6:Drimys/Tasmannia lanceolata Originally in the Drimys genus, this has now been given a new name, reflecting its origin from Tasmania. It has pretty small pale yellow flowers in late spring, which turn into berries which have a peppery taste, and indeed is used in its native area in cooking. However, it’s in the dark days of winter that its attractive evergreen leaves and pink/red stems become a real feature in the garden. In a very severe cold spell, it can suffer a little foliage damage from frost, but it’s now survived quite a few years with us under the shelter of our mature Larch trees.
7:Euphorbia amygdaloides var. robbiae. An easy to grow Euphorbia, which gently seeds around the garden, with variable hints of purple or dark green to its leaves. The only problem with all Euphorbias is the very irritant milky sap, so we always wear gloves when working near it.The pretty clusters of yellow green Euphorbia flowers arrive much later in spring, when they look lovely next to a golden form of Luzula, or blue bells. Shortly after this as spring romps away, it begins to look tatty, as old flowering stems die back. But now, in late November as most other perennials are dying and flopping, or have been cut back to avoid a wintry soggy mess in our climate, these suddenly come to the fore throughout the garden as significant, though randomly occurring, unplanned focal points.
8: Acer palmatum (Gelli Seedling). One of the largest of our Acer palmatums, this was grown from pre germinated seed, and has the merit of being the last one to show autumnal leaf colour changes in our garden, and then shed its leaves. They turn a striking yellow colour and don’t stay on the tree for long, but then provide a wonderful carpet of gold on the mossy covered surrounding ground.
9:Ilex Ferox aurea – Golden Hedgehog. A sterile male form of holly, so no berries or flowers, but a good doer, and with all those wonderful prickles on the leaf margins and surfaces, and a strong yellow centre to the leaf. and after tidying up…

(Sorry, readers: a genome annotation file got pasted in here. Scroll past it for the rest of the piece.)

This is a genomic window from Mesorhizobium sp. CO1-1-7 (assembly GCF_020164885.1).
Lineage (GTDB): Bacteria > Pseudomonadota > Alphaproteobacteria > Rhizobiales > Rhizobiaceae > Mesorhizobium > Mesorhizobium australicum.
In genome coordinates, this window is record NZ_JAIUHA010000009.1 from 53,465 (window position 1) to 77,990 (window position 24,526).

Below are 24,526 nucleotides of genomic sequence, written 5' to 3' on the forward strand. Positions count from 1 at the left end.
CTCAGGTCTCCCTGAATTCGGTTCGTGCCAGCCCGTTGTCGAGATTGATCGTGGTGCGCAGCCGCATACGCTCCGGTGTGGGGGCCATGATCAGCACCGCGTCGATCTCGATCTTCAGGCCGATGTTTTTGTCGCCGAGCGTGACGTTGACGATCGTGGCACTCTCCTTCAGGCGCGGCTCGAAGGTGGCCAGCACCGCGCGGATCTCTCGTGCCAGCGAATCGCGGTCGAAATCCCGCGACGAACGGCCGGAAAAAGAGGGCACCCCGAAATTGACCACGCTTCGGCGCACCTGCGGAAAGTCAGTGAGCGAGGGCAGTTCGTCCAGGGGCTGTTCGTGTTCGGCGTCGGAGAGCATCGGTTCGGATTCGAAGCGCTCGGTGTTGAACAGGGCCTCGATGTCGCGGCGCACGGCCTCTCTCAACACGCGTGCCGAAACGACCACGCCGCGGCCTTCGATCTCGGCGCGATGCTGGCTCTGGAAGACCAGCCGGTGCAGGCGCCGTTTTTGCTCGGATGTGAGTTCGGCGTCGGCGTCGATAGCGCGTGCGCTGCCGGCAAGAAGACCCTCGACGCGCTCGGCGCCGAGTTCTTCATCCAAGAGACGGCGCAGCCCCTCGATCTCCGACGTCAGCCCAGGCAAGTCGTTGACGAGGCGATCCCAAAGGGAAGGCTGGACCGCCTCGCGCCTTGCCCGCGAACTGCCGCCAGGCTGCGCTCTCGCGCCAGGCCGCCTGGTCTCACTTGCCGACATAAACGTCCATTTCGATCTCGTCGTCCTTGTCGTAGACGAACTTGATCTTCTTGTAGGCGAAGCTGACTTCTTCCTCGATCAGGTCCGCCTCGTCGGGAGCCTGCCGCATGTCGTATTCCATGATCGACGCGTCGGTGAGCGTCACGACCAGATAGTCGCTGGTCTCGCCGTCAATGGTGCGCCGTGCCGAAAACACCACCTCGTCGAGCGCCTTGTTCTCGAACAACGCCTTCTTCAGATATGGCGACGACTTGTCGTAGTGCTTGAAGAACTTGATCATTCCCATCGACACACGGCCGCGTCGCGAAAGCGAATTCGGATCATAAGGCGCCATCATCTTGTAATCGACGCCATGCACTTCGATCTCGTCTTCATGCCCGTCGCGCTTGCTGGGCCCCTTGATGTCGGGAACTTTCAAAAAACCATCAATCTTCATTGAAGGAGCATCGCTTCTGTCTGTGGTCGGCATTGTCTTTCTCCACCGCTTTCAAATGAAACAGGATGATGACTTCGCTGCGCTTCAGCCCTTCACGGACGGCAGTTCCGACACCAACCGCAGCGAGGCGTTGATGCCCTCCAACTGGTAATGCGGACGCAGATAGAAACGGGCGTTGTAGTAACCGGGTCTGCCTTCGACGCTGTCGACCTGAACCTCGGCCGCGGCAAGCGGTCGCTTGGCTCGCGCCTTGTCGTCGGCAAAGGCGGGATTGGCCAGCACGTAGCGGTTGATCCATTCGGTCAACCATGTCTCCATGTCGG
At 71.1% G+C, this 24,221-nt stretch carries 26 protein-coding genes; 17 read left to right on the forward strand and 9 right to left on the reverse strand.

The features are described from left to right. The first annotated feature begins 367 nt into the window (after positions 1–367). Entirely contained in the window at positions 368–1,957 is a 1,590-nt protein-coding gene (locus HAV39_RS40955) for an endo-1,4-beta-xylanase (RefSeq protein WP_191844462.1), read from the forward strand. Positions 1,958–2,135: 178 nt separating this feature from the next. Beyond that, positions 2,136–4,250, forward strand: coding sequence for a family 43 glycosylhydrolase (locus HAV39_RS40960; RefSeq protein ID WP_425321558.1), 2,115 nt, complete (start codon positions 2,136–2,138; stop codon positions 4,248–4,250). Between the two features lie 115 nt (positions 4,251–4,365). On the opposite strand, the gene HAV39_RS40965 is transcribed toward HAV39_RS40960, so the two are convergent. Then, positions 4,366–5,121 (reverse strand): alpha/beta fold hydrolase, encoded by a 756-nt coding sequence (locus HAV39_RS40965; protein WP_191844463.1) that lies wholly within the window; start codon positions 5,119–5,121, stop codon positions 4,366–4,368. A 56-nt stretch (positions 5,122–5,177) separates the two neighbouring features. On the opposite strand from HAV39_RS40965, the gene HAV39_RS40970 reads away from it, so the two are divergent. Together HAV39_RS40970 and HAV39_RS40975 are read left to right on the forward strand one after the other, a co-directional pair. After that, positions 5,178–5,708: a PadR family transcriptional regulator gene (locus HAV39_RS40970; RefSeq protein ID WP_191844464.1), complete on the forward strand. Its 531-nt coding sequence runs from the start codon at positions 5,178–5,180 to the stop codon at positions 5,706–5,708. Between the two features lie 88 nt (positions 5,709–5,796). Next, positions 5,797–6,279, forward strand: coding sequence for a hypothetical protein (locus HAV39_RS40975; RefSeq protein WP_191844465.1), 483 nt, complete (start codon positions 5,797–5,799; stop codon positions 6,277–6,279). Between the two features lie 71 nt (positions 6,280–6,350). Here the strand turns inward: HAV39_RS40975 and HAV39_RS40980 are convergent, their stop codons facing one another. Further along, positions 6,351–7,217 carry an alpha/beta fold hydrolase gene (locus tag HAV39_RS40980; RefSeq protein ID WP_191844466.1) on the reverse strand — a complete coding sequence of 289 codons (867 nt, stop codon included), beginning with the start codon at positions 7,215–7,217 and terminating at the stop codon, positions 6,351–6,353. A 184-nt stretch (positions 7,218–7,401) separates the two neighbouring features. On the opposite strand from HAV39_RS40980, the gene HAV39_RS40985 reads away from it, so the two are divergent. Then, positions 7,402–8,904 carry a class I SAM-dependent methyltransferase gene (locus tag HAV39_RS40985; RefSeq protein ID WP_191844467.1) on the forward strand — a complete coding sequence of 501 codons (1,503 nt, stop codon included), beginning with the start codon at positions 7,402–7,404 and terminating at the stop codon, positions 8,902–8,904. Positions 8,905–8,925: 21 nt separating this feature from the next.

10:Ophiopogon planiscapus nigrescens. Rather like the Euphorbia above, this evergreen black grass like plant quietly exists in the background, often surviving well in the shade of taller foliage ( providing it doesn’t completely flop over it), and beginning to come into its own now, here with Cardamine trifolia, beneath our large Oak.. It looks even better when the foliage and snowdrops of late winter begin to emerge, or when rimmed in frost…. but when looking round the garden for plants of interest in what must be the trickiest fortnight of the year, in our garden, this makes it into the favourite dozen.
11:Ilex Ferox argentea – Silver Hedgehog. Another sterile male form, but with pleasant variegation, and prickles over the leaves as well as along the leaf margins. Earlier in the autumn, its often covered in cobwebs, as indeed are most of the hollies.
12:Acer forrestii We bought 2 of these plants as seedling trees from Hergest Croft. One got cut back by a rabbit, and so is smaller, but holds onto its leaves much longer, than the larger form, where the leaves turn a wonderful golden colour late in November, highlighting the red petioles, and then fell within about 3 days. During much of the years, the leaves are a wonderful deep green, still with the red petioles. The trees also have a fabulous red/pink striped bark, both on the trunk and arching branches.
Thanks for reading.